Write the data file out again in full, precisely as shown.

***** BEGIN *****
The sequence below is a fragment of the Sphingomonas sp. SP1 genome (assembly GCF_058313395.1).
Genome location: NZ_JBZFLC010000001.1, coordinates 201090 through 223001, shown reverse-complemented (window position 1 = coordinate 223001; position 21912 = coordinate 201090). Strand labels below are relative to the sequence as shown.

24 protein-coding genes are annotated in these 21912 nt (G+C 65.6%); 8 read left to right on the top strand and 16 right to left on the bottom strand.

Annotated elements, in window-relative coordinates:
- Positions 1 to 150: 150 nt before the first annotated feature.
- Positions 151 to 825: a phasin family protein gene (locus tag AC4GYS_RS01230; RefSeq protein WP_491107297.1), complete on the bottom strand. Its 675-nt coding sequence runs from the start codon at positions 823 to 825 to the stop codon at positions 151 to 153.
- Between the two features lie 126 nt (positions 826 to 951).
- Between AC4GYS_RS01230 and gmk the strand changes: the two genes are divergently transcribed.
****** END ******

The sequence below is a fragment of the Sphingomonas sp. SP1 genome (assembly GCF_058313395.1).
Genome location: NZ_JBZFLC010000001.1, coordinates 201090 through 223001, shown reverse-complemented (window position 1 = coordinate 223001; position 21912 = coordinate 201090). Strand labels below are relative to the sequence as shown.

24 protein-coding genes are annotated in these 21912 nt (G+C 65.6%); 8 read left to right on the top strand and 16 right to left on the bottom strand.

Annotated elements, in window-relative coordinates:
- Positions 1 to 150: 150 nt before the first annotated feature.
- Positions 151 to 825: a phasin family protein gene (locus tag AC4GYS_RS01230; RefSeq protein WP_491107297.1), complete on the bottom strand. Its 675-nt coding sequence runs from the start codon at positions 823 to 825 to the stop codon at positions 151 to 153.
- Between the two features lie 126 nt (positions 826 to 951).
- Between AC4GYS_RS01230 and gmk the strand changes: the two genes are divergently transcribed.